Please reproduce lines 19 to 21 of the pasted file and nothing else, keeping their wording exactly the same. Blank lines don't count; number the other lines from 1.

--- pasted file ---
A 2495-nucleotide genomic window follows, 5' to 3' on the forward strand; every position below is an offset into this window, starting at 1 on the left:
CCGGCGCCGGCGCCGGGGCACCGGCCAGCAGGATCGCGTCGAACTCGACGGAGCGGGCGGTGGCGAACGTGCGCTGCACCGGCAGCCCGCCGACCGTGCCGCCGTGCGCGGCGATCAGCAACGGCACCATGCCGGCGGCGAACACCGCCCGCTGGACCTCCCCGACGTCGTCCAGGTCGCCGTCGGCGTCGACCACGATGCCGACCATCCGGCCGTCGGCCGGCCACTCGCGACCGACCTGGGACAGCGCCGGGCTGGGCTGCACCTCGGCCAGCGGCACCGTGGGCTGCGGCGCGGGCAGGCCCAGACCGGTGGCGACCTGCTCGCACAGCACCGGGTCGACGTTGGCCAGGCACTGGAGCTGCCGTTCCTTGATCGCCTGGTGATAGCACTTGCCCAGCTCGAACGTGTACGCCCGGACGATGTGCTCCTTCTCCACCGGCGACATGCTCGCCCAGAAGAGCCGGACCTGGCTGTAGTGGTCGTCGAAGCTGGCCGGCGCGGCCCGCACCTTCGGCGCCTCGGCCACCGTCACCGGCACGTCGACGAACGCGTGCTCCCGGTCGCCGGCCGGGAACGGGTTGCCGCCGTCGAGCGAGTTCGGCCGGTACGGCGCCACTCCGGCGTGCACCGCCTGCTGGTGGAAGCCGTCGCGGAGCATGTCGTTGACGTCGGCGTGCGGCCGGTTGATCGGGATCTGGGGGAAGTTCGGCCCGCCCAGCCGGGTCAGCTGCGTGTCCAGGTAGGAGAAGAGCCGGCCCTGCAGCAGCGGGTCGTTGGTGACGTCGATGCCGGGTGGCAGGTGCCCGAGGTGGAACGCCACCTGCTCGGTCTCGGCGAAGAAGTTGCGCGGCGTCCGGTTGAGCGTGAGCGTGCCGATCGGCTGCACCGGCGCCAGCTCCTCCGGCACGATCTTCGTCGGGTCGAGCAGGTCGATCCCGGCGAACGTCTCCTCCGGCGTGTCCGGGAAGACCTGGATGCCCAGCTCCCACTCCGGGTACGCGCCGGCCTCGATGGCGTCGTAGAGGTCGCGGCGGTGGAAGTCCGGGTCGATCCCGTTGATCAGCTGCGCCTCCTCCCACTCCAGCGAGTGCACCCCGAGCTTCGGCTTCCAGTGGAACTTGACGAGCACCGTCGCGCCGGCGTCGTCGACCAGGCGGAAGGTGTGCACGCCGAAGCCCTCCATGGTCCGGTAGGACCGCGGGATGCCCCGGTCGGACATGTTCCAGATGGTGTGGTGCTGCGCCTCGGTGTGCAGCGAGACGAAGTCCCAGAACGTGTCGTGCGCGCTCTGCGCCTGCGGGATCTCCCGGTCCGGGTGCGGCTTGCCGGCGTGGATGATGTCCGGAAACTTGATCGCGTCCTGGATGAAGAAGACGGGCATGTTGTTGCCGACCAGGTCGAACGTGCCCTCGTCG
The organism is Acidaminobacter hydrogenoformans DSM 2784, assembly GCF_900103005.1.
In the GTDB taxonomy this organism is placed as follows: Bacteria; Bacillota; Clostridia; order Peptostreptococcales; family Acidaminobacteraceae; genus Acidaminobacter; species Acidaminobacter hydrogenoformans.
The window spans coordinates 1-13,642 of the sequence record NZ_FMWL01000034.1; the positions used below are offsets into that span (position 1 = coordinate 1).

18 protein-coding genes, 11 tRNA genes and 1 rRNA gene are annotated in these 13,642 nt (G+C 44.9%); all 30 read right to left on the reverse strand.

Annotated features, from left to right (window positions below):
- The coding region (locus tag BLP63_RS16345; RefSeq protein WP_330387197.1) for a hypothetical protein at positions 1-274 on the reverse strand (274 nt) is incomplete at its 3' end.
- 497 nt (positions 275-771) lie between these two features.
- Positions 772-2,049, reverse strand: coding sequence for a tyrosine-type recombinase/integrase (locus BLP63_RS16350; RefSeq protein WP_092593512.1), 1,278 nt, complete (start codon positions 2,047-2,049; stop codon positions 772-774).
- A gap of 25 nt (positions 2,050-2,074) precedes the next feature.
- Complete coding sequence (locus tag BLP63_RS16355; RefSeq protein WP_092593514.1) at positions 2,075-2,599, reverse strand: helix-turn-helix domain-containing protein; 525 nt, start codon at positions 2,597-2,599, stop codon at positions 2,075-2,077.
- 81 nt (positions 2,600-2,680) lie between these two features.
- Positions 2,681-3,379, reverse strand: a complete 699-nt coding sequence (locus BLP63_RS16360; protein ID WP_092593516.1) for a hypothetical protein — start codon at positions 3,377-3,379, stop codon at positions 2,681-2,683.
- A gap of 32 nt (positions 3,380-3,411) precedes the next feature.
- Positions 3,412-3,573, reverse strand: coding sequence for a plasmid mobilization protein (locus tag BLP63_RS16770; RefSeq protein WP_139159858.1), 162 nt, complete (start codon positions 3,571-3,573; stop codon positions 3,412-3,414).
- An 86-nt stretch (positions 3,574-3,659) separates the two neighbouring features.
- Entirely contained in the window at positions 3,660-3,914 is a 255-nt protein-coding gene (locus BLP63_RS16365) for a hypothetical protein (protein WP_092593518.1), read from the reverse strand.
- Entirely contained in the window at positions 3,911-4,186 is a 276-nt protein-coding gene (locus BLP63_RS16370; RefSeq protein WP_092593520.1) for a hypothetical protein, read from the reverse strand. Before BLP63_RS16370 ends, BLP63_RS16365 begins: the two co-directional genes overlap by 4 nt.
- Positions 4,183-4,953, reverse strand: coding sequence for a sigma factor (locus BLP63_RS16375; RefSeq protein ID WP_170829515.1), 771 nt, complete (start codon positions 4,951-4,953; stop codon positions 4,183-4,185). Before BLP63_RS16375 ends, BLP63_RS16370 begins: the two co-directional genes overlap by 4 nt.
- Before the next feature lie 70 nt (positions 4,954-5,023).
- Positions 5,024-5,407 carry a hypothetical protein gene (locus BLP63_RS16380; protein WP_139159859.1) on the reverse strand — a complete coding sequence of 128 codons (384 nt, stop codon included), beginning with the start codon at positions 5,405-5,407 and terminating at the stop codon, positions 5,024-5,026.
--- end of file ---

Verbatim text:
- Entirely contained in the window at positions 3,911-4,186 is a 276-nt protein-coding gene (locus BLP63_RS16370; RefSeq protein WP_092593520.1) for a hypothetical protein, read from the reverse strand. Before BLP63_RS16370 ends, BLP63_RS16365 begins: the two co-directional genes overlap by 4 nt.
- Positions 4,183-4,953, reverse strand: coding sequence for a sigma factor (locus BLP63_RS16375; RefSeq protein ID WP_170829515.1), 771 nt, complete (start codon positions 4,951-4,953; stop codon positions 4,183-4,185). Before BLP63_RS16375 ends, BLP63_RS16370 begins: the two co-directional genes overlap by 4 nt.
- Before the next feature lie 70 nt (positions 4,954-5,023).